A prototype of the world’s first 3D printed ship propeller has been developed by a consortium that includes Damen Shipyards Group, RAMLAB, Promarin, Autodesk and Bureau Veritas.
The 1,350mm diameter propeller, named WAAMpeller was fabricated from a Nickel Aluminium Bronze (NAB) alloy at RAMLAB (Rotterdam Additive Manufacturing LAB) in the Port of Rotterdam. The propeller was produced with the Wire Arc Additive Manufacturing (WAAM) method using a Valk welding system and Autodesk software. The triple-blade structure uses a Promarin design that is used on Damen’s Stan Tug 1606. With production complete, the WAAMpeller will be CNC milled at Autodesk’s Advanced Manufacturing Facility in Birmingham, UK.
This prototype 3D printed propeller represents a steep learning curve of the understanding of material properties. “This is because 3D printed materials are built up layer by layer,” says Kees Custers, Project Engineer in Damen’s R&D department. “As a consequence, they display different physical properties in different directions – a characteristic known as anisotropy. Steel or casted materials, on the other hand, are isotropic – they have the same properties in all directions.”
Because of this critical difference, one of the first steps was to carry out extensive testing of the material properties of the printed material to ensure compliance to Bureau Veritas standards. “This involved printing two straightforward walls of material – then using a milling machine to produce samples for lab testing of tensile and static strengths.”
It can also be said that the 400kg WAAMpeller sets a milestone in terms of 3D printing production techniques. “The challenge has been to translate a 3D CAD file on a computer into a physical product. This is made more complex because this propeller is a double-curved, geometric shape with some tricky overhanging sections,” explains Mr Custers.
Yannick Eberhard from Promarin’s R&D department adds that “the transformation from a semi-automatic to robotic processing is the solid foundation for even more complex and reliable future propeller designs“.
“Material characterization and mechanical testing have been an important part of this project,” says Wei Ya, Postdoctoral Researcher from the University of Twente at RAMLAB. “We have to make sure that the material properties meet the needs of the application. Material toughness, for example – ensuring that the propeller is able to absorb significant impact without damage.”
“But we have also been working towards optimising the production strategy for 3D metal deposition. This includes bead shape and width, as well as how fast we can deposit the printed material.”
Highlighting RAMLAB’s capacity to print objects with maximum dimensions of 7x2x2 metres, Mr Ya says: “For large scale 3D metal deposition, the WAAMpeller is really ground-breaking for the maritime industry.”“This technology is a fundamental change in the concept of how we make things. With additive manufacturing, you can print most metallic components that are needed in principle. There is so much potential for the future – these techniques will have a big impact on the supply chain.”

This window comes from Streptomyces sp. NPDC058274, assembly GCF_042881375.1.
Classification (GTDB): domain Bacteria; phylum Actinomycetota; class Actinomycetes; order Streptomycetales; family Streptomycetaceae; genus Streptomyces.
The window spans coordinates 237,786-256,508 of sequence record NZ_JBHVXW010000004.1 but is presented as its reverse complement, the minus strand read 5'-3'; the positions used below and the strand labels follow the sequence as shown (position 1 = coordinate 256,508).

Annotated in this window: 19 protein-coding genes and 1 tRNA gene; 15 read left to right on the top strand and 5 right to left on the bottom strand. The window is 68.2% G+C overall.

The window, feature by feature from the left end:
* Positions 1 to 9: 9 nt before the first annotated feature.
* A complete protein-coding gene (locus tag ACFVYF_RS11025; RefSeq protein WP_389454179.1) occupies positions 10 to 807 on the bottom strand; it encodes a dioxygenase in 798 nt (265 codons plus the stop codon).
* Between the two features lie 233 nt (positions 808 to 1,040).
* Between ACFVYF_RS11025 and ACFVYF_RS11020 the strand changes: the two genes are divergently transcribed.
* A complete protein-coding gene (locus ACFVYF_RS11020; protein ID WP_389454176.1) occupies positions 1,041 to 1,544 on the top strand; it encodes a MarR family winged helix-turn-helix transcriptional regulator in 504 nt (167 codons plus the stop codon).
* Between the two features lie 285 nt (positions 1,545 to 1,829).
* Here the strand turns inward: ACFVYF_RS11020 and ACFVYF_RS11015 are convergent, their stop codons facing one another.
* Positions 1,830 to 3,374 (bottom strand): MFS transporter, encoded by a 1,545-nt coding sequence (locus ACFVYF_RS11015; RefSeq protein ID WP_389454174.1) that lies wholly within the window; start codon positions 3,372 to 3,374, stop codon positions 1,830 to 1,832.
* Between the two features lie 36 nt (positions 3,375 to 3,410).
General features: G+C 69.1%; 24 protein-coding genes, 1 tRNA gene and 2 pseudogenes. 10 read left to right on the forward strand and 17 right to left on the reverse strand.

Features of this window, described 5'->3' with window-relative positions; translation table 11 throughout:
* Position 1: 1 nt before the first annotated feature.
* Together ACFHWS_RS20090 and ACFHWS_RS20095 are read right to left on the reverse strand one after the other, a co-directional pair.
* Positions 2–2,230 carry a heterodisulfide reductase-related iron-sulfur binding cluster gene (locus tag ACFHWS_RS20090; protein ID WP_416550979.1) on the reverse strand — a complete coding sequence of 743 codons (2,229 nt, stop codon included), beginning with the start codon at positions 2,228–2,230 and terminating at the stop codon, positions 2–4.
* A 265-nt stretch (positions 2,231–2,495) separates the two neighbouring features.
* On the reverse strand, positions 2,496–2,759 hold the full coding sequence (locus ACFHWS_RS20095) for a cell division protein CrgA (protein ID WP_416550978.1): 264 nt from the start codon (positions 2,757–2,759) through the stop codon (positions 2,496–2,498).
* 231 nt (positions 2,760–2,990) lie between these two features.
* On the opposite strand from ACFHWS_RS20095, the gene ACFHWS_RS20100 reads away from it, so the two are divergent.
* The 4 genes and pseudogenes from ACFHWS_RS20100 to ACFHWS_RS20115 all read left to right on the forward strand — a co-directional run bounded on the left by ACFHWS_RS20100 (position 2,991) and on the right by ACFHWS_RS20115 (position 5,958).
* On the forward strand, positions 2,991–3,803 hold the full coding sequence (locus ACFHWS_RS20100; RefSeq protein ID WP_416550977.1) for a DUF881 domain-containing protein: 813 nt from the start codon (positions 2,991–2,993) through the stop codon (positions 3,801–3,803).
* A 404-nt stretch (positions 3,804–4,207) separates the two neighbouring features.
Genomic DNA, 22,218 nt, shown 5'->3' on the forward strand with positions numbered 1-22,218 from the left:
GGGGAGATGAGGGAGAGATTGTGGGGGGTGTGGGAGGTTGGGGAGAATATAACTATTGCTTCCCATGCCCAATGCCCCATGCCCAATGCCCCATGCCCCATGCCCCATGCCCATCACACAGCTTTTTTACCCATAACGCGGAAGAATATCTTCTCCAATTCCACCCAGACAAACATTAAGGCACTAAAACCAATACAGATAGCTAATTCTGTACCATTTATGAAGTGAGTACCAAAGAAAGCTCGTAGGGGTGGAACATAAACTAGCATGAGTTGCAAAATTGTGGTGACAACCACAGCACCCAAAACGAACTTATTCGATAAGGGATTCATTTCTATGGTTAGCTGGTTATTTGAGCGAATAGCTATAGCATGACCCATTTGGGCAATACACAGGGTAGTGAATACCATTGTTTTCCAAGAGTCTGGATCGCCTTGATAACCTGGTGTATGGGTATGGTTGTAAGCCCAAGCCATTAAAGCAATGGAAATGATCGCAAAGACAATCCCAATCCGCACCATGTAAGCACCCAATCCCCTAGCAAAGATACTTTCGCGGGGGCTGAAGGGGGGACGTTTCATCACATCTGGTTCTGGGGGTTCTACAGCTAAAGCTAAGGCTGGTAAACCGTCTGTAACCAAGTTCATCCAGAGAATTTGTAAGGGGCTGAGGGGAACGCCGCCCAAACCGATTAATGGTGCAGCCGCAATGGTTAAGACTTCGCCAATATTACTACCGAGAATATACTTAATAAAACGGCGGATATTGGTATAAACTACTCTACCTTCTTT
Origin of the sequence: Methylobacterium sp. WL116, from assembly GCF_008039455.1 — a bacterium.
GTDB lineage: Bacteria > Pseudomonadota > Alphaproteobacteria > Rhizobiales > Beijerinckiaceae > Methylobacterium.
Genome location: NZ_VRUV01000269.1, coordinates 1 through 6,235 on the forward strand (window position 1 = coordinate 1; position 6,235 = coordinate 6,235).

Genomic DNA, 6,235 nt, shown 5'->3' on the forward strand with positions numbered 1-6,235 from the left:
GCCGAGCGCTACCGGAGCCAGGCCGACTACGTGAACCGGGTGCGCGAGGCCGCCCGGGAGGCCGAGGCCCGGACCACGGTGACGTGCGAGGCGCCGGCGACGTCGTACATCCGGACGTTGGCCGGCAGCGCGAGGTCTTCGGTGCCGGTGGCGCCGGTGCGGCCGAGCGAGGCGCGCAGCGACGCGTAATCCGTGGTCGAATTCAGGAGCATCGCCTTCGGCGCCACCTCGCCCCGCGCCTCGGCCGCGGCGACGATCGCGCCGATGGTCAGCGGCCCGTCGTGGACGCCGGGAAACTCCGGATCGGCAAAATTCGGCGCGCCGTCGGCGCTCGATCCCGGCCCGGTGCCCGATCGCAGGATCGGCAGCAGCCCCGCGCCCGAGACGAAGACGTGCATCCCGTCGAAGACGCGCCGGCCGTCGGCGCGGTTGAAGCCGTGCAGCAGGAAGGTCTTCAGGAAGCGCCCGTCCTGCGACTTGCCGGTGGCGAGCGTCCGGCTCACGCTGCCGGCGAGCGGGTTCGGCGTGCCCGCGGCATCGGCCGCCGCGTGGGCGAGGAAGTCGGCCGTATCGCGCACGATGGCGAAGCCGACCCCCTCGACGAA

French software company Dassault Systèmes is discussing plans to build a 3-D virtual shipyard in South Australia. Dassault Systèmes, which is currently in South Australias capital Adelaide, provides software systems to support 3D design and modelling, simulation, information and intelligence
US Army Research Laboratory has flight tested 3D-printed unmanned aircraft that was developed with a new on-demand system. In a successful test, the Prospects of US soldiers manufacturing drones with 3D printers in a remote combat zone has been demonstrated, the US Army announced in a press release on Thursday
Orbital ATK has successfully tested a 3D-printed hypersonic engine combustor at NASA Langley Research Center. The combustor, produced through an additive manufacturing process known as powder bed fusion (PBF), was subjected to a variety of high-temperature hypersonic flight conditions over the course of 20 days, including one of the longest duration propulsion wind tunnel tests ever recorded for a unit of this kind
A 3D radar system, capable of detecting tennis ball sized objects, travelling at Mach 3 speeds more than 25Km away, has been installed in the Royal Navys future aircraft carrier, HMS Queen Elizabeth. Known as Artisan 3D the radar system will be used for the first time to deliver air traffic management, providing the aircraft carriers with unparalleled awareness and control of the skies around them
A study, published in the Journal of Cleaner Production, said that 3-D printing aircraft's metal parts could reduce weight and fuel consumption. Published by researchers at the Northwestern University in US, the study concluded that 3-D printing the lighter and higher performance parts could drastically reduce both manufacturing waste and the weight of the airplane, thus saving fuel and money and decreasing carbon emissions
Turbomeca (Safran) is setting up new manufacturing capability at its facility in France for serial production of parts using the latest additive manufacturing, or 3D printing process. Bordes facility in France is one of the first of its kind to serial produce additive components for aerospace propulsion industry in France
South Koreas defense ministry announced Wednesday its plans to invest in big data and 3D printing technologies as part of the Defense Reform 2.0 initiative to help strengthen military logistics security
Boeing and Oerlikon, a technology and engineering group, signed a five-year collaboration agreement to develop standard materials and processes for metal-based additive manufacturing in aerospace applications. Additive manufacturing, popularly known as 3D printing, is a controlled process in which material is joined or solidified to create a three-dimensional part
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